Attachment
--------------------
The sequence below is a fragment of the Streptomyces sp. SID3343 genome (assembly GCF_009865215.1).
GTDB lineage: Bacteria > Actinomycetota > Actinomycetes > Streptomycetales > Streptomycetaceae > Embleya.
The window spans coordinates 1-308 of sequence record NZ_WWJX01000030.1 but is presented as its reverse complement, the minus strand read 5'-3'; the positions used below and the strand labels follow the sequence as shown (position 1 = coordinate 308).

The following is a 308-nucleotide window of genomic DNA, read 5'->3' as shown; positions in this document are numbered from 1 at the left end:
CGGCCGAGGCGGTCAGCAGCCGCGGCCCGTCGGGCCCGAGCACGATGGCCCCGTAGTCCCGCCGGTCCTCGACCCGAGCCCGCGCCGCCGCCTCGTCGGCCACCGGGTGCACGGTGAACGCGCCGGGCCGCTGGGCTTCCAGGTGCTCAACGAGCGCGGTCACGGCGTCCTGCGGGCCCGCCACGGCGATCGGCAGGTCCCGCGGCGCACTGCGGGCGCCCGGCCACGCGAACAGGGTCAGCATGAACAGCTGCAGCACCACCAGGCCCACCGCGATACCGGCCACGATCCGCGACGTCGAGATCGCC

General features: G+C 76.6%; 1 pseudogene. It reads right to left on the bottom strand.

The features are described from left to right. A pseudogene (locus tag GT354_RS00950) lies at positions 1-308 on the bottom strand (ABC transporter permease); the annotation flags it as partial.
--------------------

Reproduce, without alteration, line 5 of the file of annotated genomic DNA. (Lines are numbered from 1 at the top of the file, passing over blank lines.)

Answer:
CGGCCGAGGCGGTCAGCAGCCGCGGCCCGTCGGGCCCGAGCACGATGGCCCCGTAGTCCCGCCGGTCCTCGACCCGAGCCCGCGCCGCCGCCTCGTCGGCCACCGGGTGCACGGTGAACGCGCCGGGCCGCTGGGCTTCCAGGTGCTCAACGAGCGCGGTCACGGCGTCCTGCGGGCCCGCCACGGCGATCGGCAGGTCCCGCGGCGCACTGCGGGCGCCCGGCCACGCGAACAGGGTCAGCATGAACAGCTGCAGCACCACCAGGCCCACCGCGATACCGGCCACGATCCGCGACGTCGAGATCGCC